Construction Industry Examples

The following are anticipated real life scenarios of how the CARES Act will impact building trades men and women (Based on examples from the North American Building Trades)

  1. Jane Doe, a sheet metal worker, is laid off because the project site she was working on has been shut down due to Covid-19. She reported that she earned $60,000 of income on her most recent tax return, and she is eligible for regular UI benefits because she was an employee and has a prior earning history. She will receive: (1) her weekly UI benefits, which are a percentage of her prior salary, plus (2) an extra $600 per week (through July 31), plus (3) a $1,200 tax credit. Her state normally limits allows 26 weeks up to 39 weeks of regular and extended UI benefits and applies a “waiting week” before benefits are sent. Under the CARES Act, she will be able to receive benefits immediately and for up to 52 weeks because of this
  1. John Smith is a first-year apprentice sign worker. He started his apprenticeship in September but was laid-off in February because of COVID-19-related work slowdowns. He reported an income of $20,000 on his most recent tax return. In normal circumstances, he would be denied UI under his state’s eligibility rules because of a lack of work history. Under the CARES Act, the state would be able to use any documentation he submits of his earnings during his apprenticeship to calculate an appropriate weekly benefit. He will receive: (1) weekly UI benefits based on the pay stubs that establish his pre-layoff wages, plus (2) an extra $600 per week (through July 31), plus (3) a $1,200 tax credit. He can receive these weekly UI benefits for up to 39 weeks, as long as his unemployment continues to be caused by COVID-19.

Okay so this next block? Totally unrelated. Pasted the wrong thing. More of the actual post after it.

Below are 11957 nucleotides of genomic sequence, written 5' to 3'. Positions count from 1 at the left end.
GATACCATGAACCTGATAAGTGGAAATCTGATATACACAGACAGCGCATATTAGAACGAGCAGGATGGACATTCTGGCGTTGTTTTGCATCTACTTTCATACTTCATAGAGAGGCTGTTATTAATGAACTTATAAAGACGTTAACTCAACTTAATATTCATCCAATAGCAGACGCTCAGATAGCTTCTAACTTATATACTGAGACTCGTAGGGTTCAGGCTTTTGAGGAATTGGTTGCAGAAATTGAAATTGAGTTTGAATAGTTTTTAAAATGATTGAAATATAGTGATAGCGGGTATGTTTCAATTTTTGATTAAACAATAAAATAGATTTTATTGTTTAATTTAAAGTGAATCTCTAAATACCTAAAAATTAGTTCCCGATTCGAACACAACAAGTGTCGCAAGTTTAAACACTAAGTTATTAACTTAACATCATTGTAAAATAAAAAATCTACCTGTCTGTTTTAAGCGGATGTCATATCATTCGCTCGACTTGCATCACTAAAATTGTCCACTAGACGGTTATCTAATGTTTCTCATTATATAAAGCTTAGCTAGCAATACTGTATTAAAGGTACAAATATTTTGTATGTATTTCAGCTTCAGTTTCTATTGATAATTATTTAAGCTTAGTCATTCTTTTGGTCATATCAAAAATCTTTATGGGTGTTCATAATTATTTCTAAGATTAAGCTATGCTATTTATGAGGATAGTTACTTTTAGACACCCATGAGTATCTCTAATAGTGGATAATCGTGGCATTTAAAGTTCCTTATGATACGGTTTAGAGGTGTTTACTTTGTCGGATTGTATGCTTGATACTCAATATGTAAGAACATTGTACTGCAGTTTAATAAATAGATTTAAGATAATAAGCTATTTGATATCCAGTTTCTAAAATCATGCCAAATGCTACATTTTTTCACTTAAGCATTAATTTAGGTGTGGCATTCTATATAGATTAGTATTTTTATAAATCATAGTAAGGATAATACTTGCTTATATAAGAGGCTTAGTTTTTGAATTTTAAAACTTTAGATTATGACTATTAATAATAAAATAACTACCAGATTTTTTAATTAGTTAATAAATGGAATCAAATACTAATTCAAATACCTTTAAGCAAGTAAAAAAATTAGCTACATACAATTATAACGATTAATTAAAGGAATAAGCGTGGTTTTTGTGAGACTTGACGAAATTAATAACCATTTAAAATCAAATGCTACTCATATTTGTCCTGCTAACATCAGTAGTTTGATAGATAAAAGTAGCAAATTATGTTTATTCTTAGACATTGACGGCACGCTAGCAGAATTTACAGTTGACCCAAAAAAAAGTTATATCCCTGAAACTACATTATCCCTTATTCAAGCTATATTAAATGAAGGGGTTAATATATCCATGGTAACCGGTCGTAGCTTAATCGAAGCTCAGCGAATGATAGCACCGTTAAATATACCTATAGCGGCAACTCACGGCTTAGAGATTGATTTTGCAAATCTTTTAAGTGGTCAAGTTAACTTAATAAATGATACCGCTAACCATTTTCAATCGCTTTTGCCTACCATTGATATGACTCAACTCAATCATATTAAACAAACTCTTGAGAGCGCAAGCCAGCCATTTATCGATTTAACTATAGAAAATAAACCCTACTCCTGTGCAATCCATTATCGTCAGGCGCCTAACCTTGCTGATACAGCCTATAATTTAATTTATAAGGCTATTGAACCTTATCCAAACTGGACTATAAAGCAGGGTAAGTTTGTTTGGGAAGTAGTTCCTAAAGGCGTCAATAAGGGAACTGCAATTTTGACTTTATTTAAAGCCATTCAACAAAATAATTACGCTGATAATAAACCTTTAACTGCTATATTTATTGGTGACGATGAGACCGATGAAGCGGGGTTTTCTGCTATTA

1. Jill Jones is a sheet metal worker who has been out of the workforce for a few years but was hired to start on a project at the end of March. This project was delayed because of COVID-19. While Jill would not typically be eligible for UI because of her lack of wage history, she can now apply for benefits because of the expanded access provisions of this bill. Because she did not report any income on her most recent tax return and has no wage history that can be used to calculate a weekly benefit amount, she will receive: (1) a “minimum flat benefit” based on the average weekly benefit paid in the state, plus (2) an extra $600 per week (through July 31), plus (3) a $1,200 tax credit. She will start receiving this benefit immediately because the state has waived its waiting